Historical Markers Help Reveal Stories of Local African American Pursuit of Quality Healthcare
In 1944, Columbia resident and civil rights activist Modjeska Monteith Simkins was put in charge of raising money for the construction of a new hospital to primarily serve the African American population of the Midlands. While completing this task, she wrote:
“It is our grand privilege and our duty; yours and mine; to help build and equip ourselves with a modern hospital owned and operated by Negroes.”
In the Midlands, before integration, black residents sought medical treatment at one of a few small hospitals. In 1952, the newly constructed Good Samaritan-Waverly Hospital opened. The hospital served communities for 21 years; permanently closing in 1973. Recently a small crowd gathered at the site of the hospital, to not only acknowledge and celebrate its history, but also to learn how the historic structure will once again serve African-American and all populations of the state.
Since 1936, the Department of Archives and History have worked with local sponsoring organizations, to produce more than 1500 historical markers across the state. Brad Sauls is with the Department and said with each passing year, more and more of the stories told by new markers are stories of African-American history.
"The markers can go a long way towards bringing attention to stories about our past that have previously not had the attention they deserve."
Sauls said the markers are chronicled stories of the fight for justice and stories of simply trying to make the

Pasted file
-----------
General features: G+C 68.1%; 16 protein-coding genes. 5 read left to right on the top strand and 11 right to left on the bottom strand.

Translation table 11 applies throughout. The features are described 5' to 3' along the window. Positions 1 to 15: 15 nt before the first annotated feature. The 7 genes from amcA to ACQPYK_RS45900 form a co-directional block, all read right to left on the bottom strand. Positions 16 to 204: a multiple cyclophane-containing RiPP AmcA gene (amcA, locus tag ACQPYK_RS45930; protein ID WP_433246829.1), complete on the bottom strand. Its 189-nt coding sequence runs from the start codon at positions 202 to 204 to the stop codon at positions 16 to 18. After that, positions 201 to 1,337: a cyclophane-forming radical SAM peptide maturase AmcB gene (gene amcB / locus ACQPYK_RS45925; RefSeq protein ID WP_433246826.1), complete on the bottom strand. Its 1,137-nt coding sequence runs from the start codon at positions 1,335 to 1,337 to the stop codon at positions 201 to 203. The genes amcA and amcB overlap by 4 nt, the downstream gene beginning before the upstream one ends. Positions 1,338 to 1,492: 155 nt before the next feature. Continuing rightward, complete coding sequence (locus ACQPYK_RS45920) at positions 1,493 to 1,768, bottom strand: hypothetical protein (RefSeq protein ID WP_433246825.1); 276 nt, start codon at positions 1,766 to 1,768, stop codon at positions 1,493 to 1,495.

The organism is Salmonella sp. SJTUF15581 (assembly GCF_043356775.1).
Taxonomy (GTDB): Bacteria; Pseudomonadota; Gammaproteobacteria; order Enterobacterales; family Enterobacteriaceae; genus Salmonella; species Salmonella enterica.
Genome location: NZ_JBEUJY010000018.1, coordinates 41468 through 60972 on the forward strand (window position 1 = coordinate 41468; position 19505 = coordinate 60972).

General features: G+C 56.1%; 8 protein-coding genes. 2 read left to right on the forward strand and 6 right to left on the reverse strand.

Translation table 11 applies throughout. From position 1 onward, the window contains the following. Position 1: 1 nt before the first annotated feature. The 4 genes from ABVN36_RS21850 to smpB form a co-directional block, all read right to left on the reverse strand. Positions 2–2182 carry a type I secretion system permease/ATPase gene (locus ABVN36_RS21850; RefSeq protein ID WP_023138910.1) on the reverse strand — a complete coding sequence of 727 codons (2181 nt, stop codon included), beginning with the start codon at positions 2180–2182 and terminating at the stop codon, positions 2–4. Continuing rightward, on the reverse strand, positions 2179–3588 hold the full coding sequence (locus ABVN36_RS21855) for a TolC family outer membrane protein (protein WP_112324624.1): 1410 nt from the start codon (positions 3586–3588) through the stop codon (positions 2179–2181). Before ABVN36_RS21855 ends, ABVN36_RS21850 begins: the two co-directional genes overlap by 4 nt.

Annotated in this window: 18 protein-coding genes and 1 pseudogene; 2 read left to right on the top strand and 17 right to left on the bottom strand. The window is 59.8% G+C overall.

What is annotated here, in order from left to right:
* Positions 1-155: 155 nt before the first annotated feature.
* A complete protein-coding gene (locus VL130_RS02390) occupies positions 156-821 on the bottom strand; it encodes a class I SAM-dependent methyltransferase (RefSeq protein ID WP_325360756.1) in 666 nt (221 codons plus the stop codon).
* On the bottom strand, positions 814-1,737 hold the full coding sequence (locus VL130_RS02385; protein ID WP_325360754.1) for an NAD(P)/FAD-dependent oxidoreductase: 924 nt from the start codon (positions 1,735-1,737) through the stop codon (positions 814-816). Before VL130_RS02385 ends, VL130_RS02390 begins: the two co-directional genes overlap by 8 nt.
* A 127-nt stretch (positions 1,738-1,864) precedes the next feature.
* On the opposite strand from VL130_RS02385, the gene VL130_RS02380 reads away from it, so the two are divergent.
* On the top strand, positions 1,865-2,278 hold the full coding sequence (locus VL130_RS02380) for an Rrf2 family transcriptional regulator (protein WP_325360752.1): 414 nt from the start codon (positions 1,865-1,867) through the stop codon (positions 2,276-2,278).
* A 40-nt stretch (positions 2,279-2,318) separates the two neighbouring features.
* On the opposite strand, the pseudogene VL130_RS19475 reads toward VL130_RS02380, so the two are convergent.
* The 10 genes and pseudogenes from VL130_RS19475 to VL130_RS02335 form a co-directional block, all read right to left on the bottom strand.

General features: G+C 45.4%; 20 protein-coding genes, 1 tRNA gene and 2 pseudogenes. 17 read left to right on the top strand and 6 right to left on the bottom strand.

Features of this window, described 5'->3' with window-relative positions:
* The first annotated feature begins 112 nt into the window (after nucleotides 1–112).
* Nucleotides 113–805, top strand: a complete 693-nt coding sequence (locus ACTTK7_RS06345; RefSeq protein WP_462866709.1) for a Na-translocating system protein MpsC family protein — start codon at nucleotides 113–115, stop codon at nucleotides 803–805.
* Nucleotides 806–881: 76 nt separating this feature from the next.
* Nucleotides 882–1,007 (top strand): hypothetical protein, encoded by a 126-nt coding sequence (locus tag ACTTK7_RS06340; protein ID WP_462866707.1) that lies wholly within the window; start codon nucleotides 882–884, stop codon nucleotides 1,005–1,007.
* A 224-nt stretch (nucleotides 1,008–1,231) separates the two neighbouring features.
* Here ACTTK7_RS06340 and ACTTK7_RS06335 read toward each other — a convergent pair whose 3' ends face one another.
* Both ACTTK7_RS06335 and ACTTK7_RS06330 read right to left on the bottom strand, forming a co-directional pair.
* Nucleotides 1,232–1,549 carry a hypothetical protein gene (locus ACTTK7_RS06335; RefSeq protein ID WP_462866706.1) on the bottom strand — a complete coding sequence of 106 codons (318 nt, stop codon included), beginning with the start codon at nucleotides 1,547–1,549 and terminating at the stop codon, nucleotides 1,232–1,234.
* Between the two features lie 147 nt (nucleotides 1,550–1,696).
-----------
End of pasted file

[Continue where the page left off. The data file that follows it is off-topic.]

These are stories, that today in 2019, should trouble us but also inspire us.
best life possible in an unjust world.
"These are stories, that today in 2019, should trouble us but also inspire us. The story of Good Samaritan-Waverly Hospital is one of a community fighting and working together against countless obstacles to improve acess to quality healthcare."
A Look To The Future
Good Samaritan-Waverly Hospital closed in 1973, was purchased by Allen University in 1987 and in 2008 was placed on the National Register of Historic Places. In the Fall of 2020, the site could onc again be opened to the public, offering serveral types of services.
"I would want to extend an early invitiation for you to return in 18 months for a ribbon cutting."
Before the hsitorical marker was unveiled, Allen University President Dr. Earnest McNealy, said in 18 months they hope the building will be operational again. The four-year, private Liberal arts Historicaly Black College has embarked on a $10 million dollar renovaton of the hospital, which will include an annex to honor the nine victims of the 2015 Mother Emanuel Massacre.
McNealy said the building will include a "Waverly Wall," to serve as a museum that will depict a history of activities that were once in the building. He added, the buidling will also offer the state and country much more.